What You Need to Know About HPV and Cervical Cancer

What You Need to Know About HPV, HPV Symptoms, and How to Prevent It

Human papilloma virus, artwork
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You have heard about HPV in magazines, newspapers, even on television. Since the 2006 FDA approval of the HPV vaccine Gardasil, HPV has gone from the little-known condition to a household name.

What is HPV?

The human papillomavirus (HPV) is sexually transmitted virus. There are currently over one hundred known strains of HPV. About thirty of these strains affect both male and female genitalia, causing conditions like genital warts and more seriously, cancer.

Although HPV is responsible for both genital warts and cervical cancer in women, they are caused by different strains of the virus. So, if you have genital warts, you are not at risk of developing cervical cancer because of them. If you have a type of HPV that makes you at high risk for cervical cancer, then genital warts will not appear because of it.

How Do You Get HPV?

HPV is spread through sexual skin-to-skin contact. This means that penetration is not required to contract the virus. Vaginal and anal intercourse are also methods of HPV transmission. You can contract HPV from having oral sex, however, it is less common.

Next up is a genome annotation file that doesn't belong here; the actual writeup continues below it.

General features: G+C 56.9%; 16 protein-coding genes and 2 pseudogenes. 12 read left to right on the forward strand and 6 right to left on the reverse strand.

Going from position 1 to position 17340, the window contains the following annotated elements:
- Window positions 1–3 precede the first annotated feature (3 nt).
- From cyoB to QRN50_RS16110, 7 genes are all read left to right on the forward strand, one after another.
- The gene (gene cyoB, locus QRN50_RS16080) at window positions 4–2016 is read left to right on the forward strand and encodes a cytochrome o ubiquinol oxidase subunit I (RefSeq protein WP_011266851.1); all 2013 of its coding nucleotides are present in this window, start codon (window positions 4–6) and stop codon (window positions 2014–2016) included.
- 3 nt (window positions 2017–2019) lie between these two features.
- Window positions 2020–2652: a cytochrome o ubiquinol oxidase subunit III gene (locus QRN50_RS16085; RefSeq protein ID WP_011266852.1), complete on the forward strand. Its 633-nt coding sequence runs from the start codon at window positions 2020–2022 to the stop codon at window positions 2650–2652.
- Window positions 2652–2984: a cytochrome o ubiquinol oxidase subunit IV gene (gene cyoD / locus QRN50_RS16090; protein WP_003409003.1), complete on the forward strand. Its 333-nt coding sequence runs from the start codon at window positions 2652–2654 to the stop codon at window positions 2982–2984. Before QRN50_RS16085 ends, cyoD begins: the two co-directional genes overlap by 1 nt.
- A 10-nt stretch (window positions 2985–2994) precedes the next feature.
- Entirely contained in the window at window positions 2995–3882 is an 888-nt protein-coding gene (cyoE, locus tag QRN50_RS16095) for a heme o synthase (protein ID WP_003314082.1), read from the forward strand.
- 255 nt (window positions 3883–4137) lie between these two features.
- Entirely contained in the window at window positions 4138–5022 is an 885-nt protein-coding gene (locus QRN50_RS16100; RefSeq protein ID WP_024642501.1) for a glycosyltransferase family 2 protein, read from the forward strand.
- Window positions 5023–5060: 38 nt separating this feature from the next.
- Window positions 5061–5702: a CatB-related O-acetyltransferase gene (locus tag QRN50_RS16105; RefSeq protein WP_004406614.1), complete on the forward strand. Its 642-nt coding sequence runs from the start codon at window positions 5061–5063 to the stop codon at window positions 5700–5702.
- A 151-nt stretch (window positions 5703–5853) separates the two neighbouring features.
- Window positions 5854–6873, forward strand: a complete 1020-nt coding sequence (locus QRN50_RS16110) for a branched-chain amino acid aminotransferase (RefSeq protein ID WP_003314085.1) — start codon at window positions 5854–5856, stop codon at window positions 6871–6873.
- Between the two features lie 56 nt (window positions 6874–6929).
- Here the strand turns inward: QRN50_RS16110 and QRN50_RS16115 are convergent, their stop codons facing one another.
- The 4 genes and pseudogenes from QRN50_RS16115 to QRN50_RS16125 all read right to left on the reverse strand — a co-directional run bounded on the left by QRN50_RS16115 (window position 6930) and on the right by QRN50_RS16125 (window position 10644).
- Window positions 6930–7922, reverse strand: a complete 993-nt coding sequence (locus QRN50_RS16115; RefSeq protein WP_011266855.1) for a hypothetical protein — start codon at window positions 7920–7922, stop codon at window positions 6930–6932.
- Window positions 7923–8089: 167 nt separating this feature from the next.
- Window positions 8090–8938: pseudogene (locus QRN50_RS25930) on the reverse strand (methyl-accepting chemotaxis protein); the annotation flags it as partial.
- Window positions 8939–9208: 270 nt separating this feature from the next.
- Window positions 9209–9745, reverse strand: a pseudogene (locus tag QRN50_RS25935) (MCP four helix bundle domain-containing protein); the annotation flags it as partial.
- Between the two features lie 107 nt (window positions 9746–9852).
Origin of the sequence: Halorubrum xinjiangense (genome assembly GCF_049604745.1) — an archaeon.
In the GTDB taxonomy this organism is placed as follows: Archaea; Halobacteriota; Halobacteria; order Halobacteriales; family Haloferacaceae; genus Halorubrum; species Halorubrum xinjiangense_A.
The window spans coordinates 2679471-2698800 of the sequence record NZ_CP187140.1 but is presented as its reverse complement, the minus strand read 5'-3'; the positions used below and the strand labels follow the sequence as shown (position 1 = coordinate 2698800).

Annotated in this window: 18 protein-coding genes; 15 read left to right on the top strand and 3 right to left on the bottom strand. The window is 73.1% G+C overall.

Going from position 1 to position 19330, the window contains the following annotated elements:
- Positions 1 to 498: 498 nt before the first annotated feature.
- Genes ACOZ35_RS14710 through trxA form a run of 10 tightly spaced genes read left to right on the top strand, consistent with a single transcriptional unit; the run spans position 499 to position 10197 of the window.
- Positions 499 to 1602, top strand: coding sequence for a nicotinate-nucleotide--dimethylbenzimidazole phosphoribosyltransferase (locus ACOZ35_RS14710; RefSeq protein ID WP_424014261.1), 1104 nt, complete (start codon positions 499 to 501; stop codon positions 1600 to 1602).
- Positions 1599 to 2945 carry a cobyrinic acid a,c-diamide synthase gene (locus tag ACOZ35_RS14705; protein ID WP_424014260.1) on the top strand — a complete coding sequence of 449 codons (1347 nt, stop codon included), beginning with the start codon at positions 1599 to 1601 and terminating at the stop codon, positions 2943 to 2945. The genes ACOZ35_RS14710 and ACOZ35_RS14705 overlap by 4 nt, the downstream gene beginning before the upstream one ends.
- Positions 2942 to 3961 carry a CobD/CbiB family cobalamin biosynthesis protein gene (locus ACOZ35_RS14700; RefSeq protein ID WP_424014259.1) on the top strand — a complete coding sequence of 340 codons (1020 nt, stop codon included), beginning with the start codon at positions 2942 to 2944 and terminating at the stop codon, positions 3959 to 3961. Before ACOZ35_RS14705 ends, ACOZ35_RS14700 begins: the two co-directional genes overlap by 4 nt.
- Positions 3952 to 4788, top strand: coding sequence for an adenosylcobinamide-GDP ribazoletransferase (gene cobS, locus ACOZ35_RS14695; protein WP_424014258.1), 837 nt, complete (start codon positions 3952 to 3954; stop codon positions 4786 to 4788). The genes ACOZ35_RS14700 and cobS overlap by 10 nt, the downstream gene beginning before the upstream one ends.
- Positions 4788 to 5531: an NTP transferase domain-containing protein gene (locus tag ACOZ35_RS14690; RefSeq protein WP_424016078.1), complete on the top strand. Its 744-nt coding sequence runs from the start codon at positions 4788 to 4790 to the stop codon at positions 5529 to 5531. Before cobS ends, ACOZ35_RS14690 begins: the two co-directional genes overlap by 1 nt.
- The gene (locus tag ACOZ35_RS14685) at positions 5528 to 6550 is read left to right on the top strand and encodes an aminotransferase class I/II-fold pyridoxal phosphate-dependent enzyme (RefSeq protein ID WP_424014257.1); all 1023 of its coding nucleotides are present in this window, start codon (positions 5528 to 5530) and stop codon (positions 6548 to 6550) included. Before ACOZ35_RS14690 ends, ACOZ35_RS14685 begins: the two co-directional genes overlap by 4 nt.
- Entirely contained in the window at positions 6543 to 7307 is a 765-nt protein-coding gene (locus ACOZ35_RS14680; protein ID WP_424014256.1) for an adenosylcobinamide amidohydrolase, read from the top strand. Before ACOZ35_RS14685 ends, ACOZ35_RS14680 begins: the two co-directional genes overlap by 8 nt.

What are the Symptoms of HPV?

There are rarely symptoms of an HPV infection. Genital warts are a symptom of the type of HPV that causes genital warts, however, a person can be infected for years before warts appear. A person can be infected and never have genital warts appear.

Women who are infected with a strain of HPV that is linked to cervical cancer do not usually experience any symptoms. Because there are no symptoms, a regular Pap smear is essential for detecting any abnormal cervical changes caused by HPV.

How to Prevent HPV?

HPV is a very common virus. It is estimated that over twenty million Americans are infected with HPV, making it the most common sexually transmitted disease.

The only guaranteed means of preventing HPV is through absolute abstinence from all sexual contact; however, this is unrealistic for most adults.

HPV is difficult to prevent because no penetration is needed to transmit the virus. Studies show that condoms do provide some protection against HPV, but because parts of the genitalia remain exposed during condom use, there is still a risk of transmission.

The HPV vaccine is also a method of preventing HPV. The FDA approved vaccine, Gardasil, has been proven effective against four strains of HPV known to cause cervical cancer and genital warts in women. Research is being done to determine the effectiveness of the vaccine in men.

Getting vaccinated against HPV, limiting the number of sexual partners you have in your lifetime, and using a condom each time you have sex are all excellent ways to reduce your risk of contracting HPV.

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